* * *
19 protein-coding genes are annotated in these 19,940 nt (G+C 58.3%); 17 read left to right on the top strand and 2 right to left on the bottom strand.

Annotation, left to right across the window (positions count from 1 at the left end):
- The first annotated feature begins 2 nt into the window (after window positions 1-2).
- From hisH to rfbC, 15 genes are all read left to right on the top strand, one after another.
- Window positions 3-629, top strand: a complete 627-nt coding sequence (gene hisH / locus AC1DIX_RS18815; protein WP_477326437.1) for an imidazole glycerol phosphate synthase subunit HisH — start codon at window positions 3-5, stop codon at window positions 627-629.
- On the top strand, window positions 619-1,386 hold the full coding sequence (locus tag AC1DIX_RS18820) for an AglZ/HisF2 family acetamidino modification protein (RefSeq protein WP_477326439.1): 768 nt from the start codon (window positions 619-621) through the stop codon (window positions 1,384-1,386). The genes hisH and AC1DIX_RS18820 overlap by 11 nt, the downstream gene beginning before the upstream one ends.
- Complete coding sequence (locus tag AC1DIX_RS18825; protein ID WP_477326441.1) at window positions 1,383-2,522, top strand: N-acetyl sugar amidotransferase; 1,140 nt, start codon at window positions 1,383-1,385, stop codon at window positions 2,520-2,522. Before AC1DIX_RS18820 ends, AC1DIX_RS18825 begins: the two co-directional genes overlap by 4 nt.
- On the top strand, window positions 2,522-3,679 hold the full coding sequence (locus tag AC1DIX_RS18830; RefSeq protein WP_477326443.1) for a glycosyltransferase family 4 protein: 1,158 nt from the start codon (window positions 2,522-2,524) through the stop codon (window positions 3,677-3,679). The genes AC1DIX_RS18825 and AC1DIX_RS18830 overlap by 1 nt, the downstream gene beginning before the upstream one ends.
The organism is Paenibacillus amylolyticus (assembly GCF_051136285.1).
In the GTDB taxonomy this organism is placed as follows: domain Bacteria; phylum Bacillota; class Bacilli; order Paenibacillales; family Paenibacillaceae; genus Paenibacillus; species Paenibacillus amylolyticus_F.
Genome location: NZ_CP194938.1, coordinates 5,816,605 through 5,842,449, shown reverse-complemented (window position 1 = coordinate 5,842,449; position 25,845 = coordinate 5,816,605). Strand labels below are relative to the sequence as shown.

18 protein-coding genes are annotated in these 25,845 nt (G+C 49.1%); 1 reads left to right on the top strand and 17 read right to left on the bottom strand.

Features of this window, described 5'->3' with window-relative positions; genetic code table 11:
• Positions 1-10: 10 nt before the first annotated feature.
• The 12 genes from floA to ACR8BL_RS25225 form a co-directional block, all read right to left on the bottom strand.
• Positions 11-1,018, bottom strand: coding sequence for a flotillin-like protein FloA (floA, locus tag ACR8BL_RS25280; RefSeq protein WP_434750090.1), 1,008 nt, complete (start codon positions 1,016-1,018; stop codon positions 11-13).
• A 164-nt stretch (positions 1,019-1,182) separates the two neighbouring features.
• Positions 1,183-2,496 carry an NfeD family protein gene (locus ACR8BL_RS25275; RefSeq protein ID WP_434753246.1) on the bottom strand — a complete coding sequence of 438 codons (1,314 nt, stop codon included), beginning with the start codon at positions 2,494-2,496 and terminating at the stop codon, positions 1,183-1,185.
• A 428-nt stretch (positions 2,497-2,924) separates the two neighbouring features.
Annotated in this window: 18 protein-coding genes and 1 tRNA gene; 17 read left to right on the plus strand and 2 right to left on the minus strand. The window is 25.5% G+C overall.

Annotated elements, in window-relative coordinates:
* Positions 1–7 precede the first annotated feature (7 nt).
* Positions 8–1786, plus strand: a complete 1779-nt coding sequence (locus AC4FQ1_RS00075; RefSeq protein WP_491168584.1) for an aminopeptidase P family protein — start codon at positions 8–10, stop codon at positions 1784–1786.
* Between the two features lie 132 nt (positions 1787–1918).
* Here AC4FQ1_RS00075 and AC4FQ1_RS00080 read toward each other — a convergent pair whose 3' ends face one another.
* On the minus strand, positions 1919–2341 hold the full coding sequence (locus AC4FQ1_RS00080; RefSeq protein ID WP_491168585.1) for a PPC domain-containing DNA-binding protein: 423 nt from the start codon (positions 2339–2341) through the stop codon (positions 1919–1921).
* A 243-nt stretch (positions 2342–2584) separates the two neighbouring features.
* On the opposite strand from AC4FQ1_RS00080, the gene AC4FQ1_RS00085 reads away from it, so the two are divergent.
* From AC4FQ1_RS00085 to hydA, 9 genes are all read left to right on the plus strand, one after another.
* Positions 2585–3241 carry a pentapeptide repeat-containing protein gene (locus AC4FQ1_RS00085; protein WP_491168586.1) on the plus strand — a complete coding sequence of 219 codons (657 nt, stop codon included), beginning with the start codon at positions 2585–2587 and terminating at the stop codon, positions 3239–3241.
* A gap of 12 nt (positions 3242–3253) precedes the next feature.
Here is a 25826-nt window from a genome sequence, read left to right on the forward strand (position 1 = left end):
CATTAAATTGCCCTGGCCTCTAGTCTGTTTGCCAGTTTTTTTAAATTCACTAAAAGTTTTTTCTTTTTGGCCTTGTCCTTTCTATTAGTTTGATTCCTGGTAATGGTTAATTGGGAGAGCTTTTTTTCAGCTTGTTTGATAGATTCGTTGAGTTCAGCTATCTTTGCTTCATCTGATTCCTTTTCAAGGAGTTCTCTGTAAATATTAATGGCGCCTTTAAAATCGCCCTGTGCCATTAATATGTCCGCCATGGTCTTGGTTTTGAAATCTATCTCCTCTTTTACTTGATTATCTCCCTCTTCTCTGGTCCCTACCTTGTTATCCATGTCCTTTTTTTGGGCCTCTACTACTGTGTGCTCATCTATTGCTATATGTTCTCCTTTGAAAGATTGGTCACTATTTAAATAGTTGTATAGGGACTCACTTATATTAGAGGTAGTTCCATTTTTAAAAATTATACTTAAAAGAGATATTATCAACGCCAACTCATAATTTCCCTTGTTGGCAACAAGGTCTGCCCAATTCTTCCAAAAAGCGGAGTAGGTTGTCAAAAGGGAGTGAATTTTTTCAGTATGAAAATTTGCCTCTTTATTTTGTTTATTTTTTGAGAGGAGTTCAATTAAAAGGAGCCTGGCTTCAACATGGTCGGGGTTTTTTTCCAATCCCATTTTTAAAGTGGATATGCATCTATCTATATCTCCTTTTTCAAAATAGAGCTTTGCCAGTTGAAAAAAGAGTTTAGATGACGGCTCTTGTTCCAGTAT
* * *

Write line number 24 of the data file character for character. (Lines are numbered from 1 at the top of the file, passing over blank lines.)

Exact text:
* Between the two features lie 132 nt (positions 1787–1918).